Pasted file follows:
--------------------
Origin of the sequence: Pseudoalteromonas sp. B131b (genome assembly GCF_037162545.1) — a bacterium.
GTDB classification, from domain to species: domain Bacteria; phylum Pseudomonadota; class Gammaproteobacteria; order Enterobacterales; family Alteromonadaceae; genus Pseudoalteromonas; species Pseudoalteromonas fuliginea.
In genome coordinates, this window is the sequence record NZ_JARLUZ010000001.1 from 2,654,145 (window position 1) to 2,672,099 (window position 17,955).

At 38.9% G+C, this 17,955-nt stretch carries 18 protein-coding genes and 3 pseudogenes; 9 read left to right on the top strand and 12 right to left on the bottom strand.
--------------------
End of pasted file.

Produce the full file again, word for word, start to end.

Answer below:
Origin of the sequence: Pseudoalteromonas sp. B131b (genome assembly GCF_037162545.1) — a bacterium.
GTDB classification, from domain to species: domain Bacteria; phylum Pseudomonadota; class Gammaproteobacteria; order Enterobacterales; family Alteromonadaceae; genus Pseudoalteromonas; species Pseudoalteromonas fuliginea.
In genome coordinates, this window is the sequence record NZ_JARLUZ010000001.1 from 2,654,145 (window position 1) to 2,672,099 (window position 17,955).

At 38.9% G+C, this 17,955-nt stretch carries 18 protein-coding genes and 3 pseudogenes; 9 read left to right on the top strand and 12 right to left on the bottom strand.